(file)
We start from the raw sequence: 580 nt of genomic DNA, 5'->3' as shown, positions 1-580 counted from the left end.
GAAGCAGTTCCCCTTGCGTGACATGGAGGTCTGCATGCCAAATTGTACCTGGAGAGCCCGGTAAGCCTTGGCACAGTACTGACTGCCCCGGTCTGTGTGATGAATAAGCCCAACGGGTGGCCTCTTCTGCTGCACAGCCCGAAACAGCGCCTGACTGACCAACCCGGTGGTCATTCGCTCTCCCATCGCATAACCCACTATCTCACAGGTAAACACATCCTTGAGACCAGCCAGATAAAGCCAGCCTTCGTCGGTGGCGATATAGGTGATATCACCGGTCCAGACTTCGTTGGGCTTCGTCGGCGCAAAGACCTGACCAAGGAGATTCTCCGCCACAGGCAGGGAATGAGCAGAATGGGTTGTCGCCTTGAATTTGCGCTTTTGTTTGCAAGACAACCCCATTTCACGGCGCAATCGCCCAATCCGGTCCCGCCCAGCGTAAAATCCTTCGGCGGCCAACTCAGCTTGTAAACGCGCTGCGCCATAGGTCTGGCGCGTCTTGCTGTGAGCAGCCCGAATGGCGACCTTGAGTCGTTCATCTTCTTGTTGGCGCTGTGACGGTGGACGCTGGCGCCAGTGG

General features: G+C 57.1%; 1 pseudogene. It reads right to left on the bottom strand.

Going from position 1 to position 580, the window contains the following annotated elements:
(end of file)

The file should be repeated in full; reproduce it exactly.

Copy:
We start from the raw sequence: 580 nt of genomic DNA, 5'->3' as shown, positions 1-580 counted from the left end.
GAAGCAGTTCCCCTTGCGTGACATGGAGGTCTGCATGCCAAATTGTACCTGGAGAGCCCGGTAAGCCTTGGCACAGTACTGACTGCCCCGGTCTGTGTGATGAATAAGCCCAACGGGTGGCCTCTTCTGCTGCACAGCCCGAAACAGCGCCTGACTGACCAACCCGGTGGTCATTCGCTCTCCCATCGCATAACCCACTATCTCACAGGTAAACACATCCTTGAGACCAGCCAGATAAAGCCAGCCTTCGTCGGTGGCGATATAGGTGATATCACCGGTCCAGACTTCGTTGGGCTTCGTCGGCGCAAAGACCTGACCAAGGAGATTCTCCGCCACAGGCAGGGAATGAGCAGAATGGGTTGTCGCCTTGAATTTGCGCTTTTGTTTGCAAGACAACCCCATTTCACGGCGCAATCGCCCAATCCGGTCCCGCCCAGCGTAAAATCCTTCGGCGGCCAACTCAGCTTGTAAACGCGCTGCGCCATAGGTCTGGCGCGTCTTGCTGTGAGCAGCCCGAATGGCGACCTTGAGTCGTTCATCTTCTTGTTGGCGCTGTGACGGTGGACGCTGGCGCCAGTGG

General features: G+C 57.1%; 1 pseudogene. It reads right to left on the bottom strand.

Going from position 1 to position 580, the window contains the following annotated elements: